top of page

What are hot flushes and how can you manage them?

Of all the places to have your first hot flush, on TV next to Jennifer Aniston is definitely up there. By Imy Brighty-Potts.



As she sat alongside friend Jennifer Aniston, screen icon Drew Barrymore encountered a big perimenopause milestone on her talk show this week.


“I am so hot, I think I’m having my first perimenopause hot flashes,” said the star, while discussing Murder Mystery 2, Aniston’s upcoming romcom alongside Adam Sandler.



It’s not the first time the topic has come up for Barrymore on TV. She recently had a candid conversation about perimenopause and menopause with Gayle King on CBS news, where she mentioned the painfully heavy periods she’d experienced.


During this appearance, she said: “One doctor also just told me, like, this could last, on the worst case scenario, 10 years. And I was like, ‘I will never make it 10 years like this!'”


The 50 First Dates and Charlie’s Angels star is one of many celebs speaking up about perimenopause and menopause and the impact symptoms can have – and hot flushes (also known as hot flashes) are probably one of the most well-known.


So, what are they, and what do we need to know about them?


What are hot flushes and why do they happen?


(Alamy/PA)

“A hot flush is a sudden feeling of warmth in the upper body, which is usually most intense over the face, neck and chest,” says GP Dr Nisa Aslam from the Health & Food Supplements Information Service.


There are both internal and external symptoms that may be noticeable.


“They can feel very hot, with reddening and blotching of the skin and sweating. If you get very hot and sweat lots, you may feel chilled and cold afterwards, and even shiver a little,” adds Aslam. “You may also experience rapid heartbeat and anxiety.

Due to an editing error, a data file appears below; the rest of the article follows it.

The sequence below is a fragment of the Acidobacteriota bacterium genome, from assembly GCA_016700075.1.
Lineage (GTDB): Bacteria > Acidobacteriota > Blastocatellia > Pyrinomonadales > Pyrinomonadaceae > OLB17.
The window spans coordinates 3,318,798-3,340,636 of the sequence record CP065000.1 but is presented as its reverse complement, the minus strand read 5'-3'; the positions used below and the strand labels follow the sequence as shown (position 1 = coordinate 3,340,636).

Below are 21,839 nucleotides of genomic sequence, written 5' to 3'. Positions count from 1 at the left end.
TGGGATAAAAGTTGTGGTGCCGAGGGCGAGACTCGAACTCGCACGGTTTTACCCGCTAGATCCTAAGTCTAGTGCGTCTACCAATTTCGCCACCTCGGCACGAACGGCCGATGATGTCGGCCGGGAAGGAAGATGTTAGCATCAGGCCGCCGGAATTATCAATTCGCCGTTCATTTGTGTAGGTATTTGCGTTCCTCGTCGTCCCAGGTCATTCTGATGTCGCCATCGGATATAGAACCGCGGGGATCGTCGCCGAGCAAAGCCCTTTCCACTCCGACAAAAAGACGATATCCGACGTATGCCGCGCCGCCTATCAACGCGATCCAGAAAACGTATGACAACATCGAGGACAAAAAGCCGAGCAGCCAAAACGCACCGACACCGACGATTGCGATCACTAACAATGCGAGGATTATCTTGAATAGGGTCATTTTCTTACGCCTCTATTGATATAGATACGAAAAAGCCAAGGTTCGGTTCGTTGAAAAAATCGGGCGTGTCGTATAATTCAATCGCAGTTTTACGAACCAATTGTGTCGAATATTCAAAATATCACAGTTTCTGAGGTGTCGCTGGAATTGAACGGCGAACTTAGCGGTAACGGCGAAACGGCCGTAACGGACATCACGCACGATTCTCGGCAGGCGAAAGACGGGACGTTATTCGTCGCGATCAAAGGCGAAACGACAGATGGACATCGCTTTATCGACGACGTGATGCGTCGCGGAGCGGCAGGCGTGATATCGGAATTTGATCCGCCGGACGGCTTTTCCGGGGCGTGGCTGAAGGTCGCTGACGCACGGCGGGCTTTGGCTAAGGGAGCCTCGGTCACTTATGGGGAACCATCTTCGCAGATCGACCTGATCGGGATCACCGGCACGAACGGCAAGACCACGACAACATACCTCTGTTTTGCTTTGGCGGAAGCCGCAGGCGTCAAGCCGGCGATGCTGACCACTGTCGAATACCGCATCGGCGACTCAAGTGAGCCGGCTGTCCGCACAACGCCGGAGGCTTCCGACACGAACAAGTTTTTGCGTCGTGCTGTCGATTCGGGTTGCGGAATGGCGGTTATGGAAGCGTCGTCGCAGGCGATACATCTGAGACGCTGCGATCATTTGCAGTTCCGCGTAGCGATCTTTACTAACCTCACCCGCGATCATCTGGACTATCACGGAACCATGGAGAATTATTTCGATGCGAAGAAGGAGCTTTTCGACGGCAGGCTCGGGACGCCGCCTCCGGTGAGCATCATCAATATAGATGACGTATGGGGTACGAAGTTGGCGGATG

“Hot flushes can last a few seconds, or you can continue feeling hot for 10 minutes or so. Most women who have them experience them daily and they can last for up to 10 years or more.”


Are hot flashes uncomfortable?


They can be notoriously uncomfortable and uncontrollable.


“They can happen any time of the day or night, and if they happen at night they can disrupt your sleep,” says Aslam.



How can you manage hot flushes?


A combination of measure may be able to help. For many people going through perimenopause and menopause, hot flushes are part and parcel of the experience – but it’s always worth seeking advice on managing symptoms.


“Although other medical conditions can cause them, hot flushes are commonly caused by menopause when hormone levels and the menstrual cycle become disrupted,” Aslam explains.


When it comes to supporting yourself, she adds: “A healthy diet and lifestyle and maintaining a healthy body weight are important.”


And good news for vegan Barrymore: “A plant-based diet with plenty of fruit and vegetables is helpful for hot flushes,” says Aslam. “Topping up with omega-3 fatty acids can also help hot flushes.


(Alamy/PA)

“Many women are short of omega-3 fatty acids, as oily fish intake is below recommended intakes in the UK,” she adds, suggesting some may want to consider taking a supplement.


“Research has also shown that magnesium helps manage hot flushes. Again, many women are short of this mineral in their diet. I would recommend toping up with all vitamins and minerals by taking a daily multivitamin and multimineral supplement, making sure it contains the recommended 10 micrograms daily of vitamin D and taking a separate omega-3 supplement,” says Aslam.


And remember – anybody concerned about menopause, or if symptoms are impacting your quality of life and wellbeing, should speak with their GP.

Comments


NWMS-SW-Digital-Advert-300x600.jpg
South Wales Mag-250x250.jpg
Seasons.jpg
bottom of page